and the Septuagint only Judges; so called, not because it was written by them, though some think it was compiled out of annals and diaries kept by them; but it seems to be the work of one person only: the true reason of its name is, because it treats of the judges of Israel, gives an account of their lives and actions, and especially such as concerned their office; which office was different from that of kings, and seems only to have been occasional, and chiefly lay in delivering the people out of the hands of their enemies, when oppressed, distressed, or carried captive by them; in protecting them in the enjoyment of their country, rights, and liberties; in leading out their armies against their enemies when needful; and in settling differences, judging law suits, and administering justice. The government of the nation, during their time, was a theocracy. It is not certain who was the penman of this book; some ascribe it to King Hezekiah, others to Ezra; but the Jewish writers {a} are generally of opinion that it was written by Samuel, which is most likely, who was the last of the judges; and it seems plainly to be written before the times of David, us appears from a speech of Joab, 2Sa 11:21; and from some passages in Ps 68:8,9 Ps 97:5, which seem to refer or allude to Jud 5:4,5; and from Jerusalem being called Jebus, which shows it to be inhabited by the Jebusites in the time of the writer of this book, whereas it was taken out of their hands by David; besides, Samuel himself refers to the annals of this book; 1Sa 12:9-11; and from whose testimonies, as well as from others in the New Testament, there is no doubt to be made of its being genuine and authentic, and written by divine inspiration; as is evident from the use the Apostle Paul, and the author of the epistle to the Hebrews, have made of it, Ac 13:20, Heb 11:32; it is useful as an history, and without which the history of the people of Israel would not be complete; it containing an account of all their judges, excepting the two last, Eli and Samuel, of whom an account is given in the following books, and of some facts incidental to those times, related in an appendix at the end of it, concerning the idol of Micah, and the war of Benjamin; and furnishes out many useful moral observations concerning God's displeasure at sin in his own people Israel, and his corrections for it; and about his providential care of them in raising up for them deliverers in their time of need, as well as points at various virtues and excellencies in great and good men, worthy of imitation. It contains, according to Piscator, Dr. Lightfoot, and others, an history of two hundred ninety and nine years.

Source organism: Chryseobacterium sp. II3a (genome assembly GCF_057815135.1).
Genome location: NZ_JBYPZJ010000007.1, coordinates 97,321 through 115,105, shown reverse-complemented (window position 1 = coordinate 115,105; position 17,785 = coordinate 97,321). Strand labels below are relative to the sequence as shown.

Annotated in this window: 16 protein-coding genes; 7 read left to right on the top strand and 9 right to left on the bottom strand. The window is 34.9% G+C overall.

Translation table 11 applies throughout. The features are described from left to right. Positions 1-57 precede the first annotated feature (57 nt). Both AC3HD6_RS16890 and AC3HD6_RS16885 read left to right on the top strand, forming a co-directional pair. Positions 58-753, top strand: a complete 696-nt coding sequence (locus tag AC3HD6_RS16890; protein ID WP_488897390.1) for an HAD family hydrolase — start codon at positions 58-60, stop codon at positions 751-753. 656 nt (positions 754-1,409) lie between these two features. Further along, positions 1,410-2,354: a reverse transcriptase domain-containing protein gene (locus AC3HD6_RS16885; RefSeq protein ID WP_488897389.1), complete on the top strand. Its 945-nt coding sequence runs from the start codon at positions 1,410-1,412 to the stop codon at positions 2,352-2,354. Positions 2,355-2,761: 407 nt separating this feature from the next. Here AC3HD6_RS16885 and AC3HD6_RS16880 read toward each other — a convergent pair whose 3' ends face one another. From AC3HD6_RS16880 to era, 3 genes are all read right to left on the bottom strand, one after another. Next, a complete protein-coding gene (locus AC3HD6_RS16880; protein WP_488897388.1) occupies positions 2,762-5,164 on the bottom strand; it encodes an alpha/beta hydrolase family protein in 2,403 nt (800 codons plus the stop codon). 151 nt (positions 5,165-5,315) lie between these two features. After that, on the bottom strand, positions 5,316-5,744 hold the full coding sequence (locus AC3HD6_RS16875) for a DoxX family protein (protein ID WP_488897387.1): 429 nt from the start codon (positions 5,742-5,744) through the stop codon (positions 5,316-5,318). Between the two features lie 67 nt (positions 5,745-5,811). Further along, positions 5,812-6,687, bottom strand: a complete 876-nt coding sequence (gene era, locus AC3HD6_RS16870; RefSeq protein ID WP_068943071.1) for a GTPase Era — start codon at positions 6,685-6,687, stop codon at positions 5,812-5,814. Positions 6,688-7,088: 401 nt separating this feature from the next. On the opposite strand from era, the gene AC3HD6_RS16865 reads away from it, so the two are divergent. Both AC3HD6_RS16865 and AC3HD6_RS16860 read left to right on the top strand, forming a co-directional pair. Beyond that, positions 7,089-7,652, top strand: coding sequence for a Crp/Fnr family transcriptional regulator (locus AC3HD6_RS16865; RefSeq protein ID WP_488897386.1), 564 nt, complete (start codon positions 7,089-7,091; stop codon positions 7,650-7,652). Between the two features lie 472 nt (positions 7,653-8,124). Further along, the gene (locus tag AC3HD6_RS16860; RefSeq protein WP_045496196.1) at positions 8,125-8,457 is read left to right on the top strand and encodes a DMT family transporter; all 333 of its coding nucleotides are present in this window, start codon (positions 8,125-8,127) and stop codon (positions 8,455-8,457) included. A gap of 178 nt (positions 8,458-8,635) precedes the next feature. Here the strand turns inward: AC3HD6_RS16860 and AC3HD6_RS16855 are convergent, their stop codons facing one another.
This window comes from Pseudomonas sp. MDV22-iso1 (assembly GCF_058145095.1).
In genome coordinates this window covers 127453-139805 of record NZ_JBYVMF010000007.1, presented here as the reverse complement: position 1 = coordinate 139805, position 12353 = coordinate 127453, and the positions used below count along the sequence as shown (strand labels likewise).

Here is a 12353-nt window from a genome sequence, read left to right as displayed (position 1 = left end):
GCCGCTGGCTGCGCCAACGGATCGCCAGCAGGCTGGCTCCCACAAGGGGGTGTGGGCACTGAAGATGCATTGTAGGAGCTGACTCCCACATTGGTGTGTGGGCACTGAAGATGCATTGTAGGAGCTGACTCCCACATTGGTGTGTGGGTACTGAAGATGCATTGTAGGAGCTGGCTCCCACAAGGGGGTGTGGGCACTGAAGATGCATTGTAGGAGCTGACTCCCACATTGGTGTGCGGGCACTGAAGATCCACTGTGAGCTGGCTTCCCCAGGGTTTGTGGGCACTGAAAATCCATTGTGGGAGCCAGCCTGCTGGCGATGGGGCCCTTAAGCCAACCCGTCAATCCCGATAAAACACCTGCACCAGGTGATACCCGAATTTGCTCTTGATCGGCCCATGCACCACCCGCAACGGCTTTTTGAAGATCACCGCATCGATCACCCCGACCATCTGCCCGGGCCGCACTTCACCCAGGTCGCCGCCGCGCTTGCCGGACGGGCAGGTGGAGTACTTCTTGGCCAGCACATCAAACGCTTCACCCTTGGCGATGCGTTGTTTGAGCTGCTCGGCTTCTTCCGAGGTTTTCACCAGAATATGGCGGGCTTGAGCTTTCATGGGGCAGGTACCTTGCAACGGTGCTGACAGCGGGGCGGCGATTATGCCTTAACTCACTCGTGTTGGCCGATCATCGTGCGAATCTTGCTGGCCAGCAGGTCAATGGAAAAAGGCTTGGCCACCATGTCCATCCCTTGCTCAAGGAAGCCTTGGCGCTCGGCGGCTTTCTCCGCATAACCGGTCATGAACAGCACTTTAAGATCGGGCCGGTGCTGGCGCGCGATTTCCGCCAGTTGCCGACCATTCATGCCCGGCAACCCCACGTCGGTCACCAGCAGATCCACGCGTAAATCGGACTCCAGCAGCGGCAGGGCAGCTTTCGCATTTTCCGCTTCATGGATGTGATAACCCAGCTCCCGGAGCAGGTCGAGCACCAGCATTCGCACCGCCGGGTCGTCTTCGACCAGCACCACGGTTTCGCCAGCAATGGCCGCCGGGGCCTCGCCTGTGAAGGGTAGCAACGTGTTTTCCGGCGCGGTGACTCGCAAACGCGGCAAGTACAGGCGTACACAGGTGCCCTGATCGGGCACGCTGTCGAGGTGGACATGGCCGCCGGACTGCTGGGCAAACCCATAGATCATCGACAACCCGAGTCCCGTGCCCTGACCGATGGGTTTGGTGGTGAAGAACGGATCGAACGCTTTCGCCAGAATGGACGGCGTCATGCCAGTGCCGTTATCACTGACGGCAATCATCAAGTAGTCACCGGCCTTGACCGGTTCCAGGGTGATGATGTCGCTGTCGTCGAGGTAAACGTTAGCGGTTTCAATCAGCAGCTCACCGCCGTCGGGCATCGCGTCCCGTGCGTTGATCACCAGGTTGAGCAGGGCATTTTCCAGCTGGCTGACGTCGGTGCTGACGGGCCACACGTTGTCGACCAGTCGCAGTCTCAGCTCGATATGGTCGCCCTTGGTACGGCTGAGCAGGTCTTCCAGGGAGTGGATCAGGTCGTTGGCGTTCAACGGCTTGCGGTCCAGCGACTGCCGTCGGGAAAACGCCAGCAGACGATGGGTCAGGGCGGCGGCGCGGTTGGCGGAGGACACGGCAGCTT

\\INTRODUCTION TO JUDGES 1\\

The children of Israel, after Joshua's death, inquiring of the Lord which tribes should first go up against the remaining Canaanites, Judah is ordered to go up, who with Simeon did, Jud 1:1-3; and had success against the Canaanites under Adonibezek, whom they brought to Jerusalem Jud 1:4-8; and against the Canaanites in Hebron, Debir, Zephath, Hormah, Gaza, Ashkelon, and Ekron, Jud 1:9-20; the Benjamites had not such good success as Judah against the Jebusites in Jerusalem, Jud 1:21; nor as the house of Joseph had against Bethel, Jud 1:22-26; nor could the tribes of Manasseh, Ephraim, Zebulun, Asher, and Naphtali, drive out the Canaanites from several places which belonged unto them, though many of them became their tributaries, Jud 1:27-33; and as for the Amorites, they were too powerful for the tribe of Dan, though some of them became tributaries to the house of Joseph, Jud 1:34-36.

{a} T. Bab. Bava Bathra, fol. 14. 2.

Judges 1 Commentaries